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Dawn Primarolo: I am coming to my second point which deals specifically with the hon. Gentleman's question, and with the removal of so many employers from their responsibilities within the tax system.

Amendments Nos. 1 and 3 would give employers the right to opt out of their tax obligations. That is a novel idea. If it were a feature of the tax system generally, I wonder how many employers would, for example, voluntarily operate the pay-as-you-earn scheme.

To remove employers in such large numbers from their tax obligations--70 per cent. of all employers--is clearly unacceptable. Tax credits are part of the tax system, and it is completely unacceptable to say that employers can elect not to fulfil their tax administration responsibilities.

By accepting the amendments, the House would give in the region of 825,000 employers--70 per cent. of all employers--the ability to elect not to carry out their duties in relation to tax credits. That is not acceptable.

Mr. Webb: The hon. Lady will know that the Government have said that the smallest firms, those that do not have a PAYE or national insurance liability at present, do not have to deliver the tax credits directly through the payroll, and that they can be paid directly to the recipient. Those small firms are not giving up on their duties--rather, the Government have recognised that they are a burden on them, so why is the argument different?

Dawn Primarolo: If the hon. Gentleman will be a little more patient, I shall address those points, which were a feature of our debates in this House and in the other place.

I was making the point about the number of employers who would be removed from the scheme. In his first intervention, the hon. Gentleman asked about the number of employees involved. The figure is in the region of 100,000, which is a substantial number to remove from the scheme. His second intervention was about employer burdens and what will happen to those employers who are not required to be in the PAYE scheme. If I may go on to the next section of my remarks, I shall be able to deal with that point.

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The main criticism of employer payment of the tax credit concerns the method of payment imposed and unacceptable burdens, although I note that today's Confederation of British Industry press release welcomes and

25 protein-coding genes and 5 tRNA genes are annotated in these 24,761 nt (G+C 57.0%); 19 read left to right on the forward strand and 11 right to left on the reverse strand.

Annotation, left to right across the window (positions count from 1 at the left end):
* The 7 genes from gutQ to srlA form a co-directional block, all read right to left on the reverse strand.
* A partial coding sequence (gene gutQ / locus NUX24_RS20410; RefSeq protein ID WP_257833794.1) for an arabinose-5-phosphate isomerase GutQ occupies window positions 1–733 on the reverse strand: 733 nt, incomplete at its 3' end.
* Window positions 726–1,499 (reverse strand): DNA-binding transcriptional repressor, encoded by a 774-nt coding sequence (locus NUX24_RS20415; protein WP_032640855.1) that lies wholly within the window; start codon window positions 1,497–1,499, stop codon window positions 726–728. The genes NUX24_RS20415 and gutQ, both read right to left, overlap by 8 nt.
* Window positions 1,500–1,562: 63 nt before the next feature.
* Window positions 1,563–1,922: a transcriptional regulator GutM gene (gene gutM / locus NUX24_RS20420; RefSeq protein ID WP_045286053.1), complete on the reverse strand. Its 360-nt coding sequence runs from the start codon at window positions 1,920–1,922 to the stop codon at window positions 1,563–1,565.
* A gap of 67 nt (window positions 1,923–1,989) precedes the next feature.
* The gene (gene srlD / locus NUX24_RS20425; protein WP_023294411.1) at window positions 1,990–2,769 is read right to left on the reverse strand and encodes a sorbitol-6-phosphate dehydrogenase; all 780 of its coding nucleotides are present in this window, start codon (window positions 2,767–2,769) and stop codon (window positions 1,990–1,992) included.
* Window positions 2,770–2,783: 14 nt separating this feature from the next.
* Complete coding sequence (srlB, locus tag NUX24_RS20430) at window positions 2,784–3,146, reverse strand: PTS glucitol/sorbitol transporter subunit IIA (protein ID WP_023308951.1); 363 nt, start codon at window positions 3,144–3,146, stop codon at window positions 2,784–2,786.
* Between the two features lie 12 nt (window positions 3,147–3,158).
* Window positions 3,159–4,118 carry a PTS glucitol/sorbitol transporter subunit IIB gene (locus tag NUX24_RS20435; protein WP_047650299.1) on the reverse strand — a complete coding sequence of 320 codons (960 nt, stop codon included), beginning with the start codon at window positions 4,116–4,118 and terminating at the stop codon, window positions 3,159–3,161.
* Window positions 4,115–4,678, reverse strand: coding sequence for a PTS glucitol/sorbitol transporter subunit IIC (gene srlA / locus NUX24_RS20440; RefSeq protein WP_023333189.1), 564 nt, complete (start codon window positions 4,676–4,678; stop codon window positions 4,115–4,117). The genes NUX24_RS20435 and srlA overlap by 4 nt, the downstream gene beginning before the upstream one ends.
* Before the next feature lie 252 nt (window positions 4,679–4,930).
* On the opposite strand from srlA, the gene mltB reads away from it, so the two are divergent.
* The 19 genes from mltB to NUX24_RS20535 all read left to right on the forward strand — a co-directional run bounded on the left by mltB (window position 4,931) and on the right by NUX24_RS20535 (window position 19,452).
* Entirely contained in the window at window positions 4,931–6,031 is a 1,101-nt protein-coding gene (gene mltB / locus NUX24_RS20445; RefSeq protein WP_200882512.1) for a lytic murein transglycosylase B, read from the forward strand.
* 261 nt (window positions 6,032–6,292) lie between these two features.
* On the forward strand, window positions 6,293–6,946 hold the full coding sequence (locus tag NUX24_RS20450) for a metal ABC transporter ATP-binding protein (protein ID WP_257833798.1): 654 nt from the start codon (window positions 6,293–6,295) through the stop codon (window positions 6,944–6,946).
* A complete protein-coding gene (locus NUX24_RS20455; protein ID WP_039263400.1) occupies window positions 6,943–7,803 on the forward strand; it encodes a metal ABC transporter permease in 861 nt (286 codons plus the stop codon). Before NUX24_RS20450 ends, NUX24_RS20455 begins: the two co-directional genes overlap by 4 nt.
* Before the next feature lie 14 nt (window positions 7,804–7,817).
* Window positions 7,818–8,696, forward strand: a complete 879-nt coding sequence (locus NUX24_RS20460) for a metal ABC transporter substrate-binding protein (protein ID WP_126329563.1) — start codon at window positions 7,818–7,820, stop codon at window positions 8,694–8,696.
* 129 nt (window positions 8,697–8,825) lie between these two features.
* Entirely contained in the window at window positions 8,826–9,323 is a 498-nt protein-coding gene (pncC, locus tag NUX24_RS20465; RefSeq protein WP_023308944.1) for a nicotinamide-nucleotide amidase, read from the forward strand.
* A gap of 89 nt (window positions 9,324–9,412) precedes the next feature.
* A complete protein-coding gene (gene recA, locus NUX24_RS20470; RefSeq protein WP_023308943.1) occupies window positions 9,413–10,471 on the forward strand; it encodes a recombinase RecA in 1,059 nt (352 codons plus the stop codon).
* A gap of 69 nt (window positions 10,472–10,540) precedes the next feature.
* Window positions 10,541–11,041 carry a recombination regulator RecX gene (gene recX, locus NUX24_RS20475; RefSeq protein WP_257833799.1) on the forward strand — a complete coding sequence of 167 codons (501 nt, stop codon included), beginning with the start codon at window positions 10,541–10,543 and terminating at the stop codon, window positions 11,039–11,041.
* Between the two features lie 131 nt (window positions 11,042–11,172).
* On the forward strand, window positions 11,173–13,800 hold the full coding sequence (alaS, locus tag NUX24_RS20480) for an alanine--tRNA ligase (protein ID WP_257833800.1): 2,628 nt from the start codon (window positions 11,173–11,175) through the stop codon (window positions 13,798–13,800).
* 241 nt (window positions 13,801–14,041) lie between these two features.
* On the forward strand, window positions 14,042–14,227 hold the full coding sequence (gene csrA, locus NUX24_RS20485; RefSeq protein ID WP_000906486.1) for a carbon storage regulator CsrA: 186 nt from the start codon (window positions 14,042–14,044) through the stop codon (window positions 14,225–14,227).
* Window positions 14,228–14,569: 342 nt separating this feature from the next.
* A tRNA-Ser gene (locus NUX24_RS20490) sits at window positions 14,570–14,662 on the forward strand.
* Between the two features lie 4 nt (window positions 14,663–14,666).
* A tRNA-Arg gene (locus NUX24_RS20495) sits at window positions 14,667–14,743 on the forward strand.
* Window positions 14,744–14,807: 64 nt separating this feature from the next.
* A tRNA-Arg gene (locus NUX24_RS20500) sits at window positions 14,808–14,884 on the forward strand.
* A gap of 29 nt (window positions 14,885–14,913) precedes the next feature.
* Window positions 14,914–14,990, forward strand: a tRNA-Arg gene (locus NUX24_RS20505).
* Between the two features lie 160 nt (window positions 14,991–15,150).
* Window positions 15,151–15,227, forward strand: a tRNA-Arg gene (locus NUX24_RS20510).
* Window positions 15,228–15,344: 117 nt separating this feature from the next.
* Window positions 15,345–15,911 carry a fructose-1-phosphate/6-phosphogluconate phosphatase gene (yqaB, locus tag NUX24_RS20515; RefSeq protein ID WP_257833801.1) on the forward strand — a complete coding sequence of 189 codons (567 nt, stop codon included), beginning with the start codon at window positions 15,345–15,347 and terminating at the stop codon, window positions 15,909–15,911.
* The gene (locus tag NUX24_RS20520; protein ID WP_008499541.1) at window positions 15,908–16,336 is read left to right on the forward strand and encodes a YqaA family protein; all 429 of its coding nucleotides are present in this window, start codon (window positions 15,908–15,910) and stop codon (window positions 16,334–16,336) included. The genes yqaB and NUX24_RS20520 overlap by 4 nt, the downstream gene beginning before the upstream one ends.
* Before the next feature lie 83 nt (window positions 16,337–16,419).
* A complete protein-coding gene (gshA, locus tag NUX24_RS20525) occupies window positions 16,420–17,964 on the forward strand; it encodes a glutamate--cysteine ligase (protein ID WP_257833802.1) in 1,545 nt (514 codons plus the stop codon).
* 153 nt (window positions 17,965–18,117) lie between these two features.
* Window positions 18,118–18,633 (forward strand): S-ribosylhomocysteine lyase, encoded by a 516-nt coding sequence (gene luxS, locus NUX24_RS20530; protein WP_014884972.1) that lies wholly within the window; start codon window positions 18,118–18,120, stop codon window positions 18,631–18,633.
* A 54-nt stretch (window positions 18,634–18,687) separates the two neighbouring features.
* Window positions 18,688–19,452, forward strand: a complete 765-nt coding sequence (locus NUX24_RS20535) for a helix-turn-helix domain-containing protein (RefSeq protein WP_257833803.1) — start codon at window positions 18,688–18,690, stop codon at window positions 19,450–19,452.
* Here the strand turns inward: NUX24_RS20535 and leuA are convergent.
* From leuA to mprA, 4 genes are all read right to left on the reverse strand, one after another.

I am sure that we all have a copy of the press release, which points out that

    "the CBI welcomes the government's recognition"

of the issues in respect of the cost of compliance and

    "looks forward to working with the government to develop proposals to meet the needs of smaller firms."

I should say that I will deal with that point during my speech, in case any hon. Members think that I might miss it out.

Mr. Pickles rose--

Dawn Primarolo: I am always pleased to give way to the hon. Gentleman, but I should be grateful if, in return, he would answer my question: does his party support the working families tax credit--yes or no?

Mr. Pickles: I am sure that it was for the sake of brevity that the hon. Lady missed out the paragraph of the CBI press release that states:

Does she believe that Lord Haskins, who has been asked to look into this matter by the Prime Minister, is wrong when he says that the Government have underestimated the impact of the working families tax credit on small businesses?

Dawn Primarolo: Shall I take the hon. Gentleman's answer as yes--his party intends to repeal the working families tax credit, denying millions of children and families the support that it gives? He is quite right; I do not deny that the CBI would have preferred different action, but it is saying that, despite its concerns about employer compliance, it accepts that the Government recognise that something will need to be done in that area and that we will respond. It is not opposing the Bill; it welcomes the Bill. If employer compliance is such an overwhelming problem, one would have expected the CBI to feel unable to support the Bill.

Mr. John Bercow (Buckingham): Will the hon. Lady give way?

Dawn Primarolo: As always, I am happy to give way to the hon. Gentleman, but then I must try to make progress, if he will permit me.

Mr. Bercow: I am exceptionally grateful to the Paymaster General for giving way. On the subject of opponents of Government policy in this area, is she aware that the National Farmers Union is resolutely opposed to the current position because the great majority of agricultural businesses would be adversely affected? Given that she is flagging up her willingness to consider means by which to alleviate the burden on small

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businesses, is she prepared sympathetically to consider the NFU request that the new measure should be delayed for two years to allow agricultural businesses adequately to prepare themselves for it?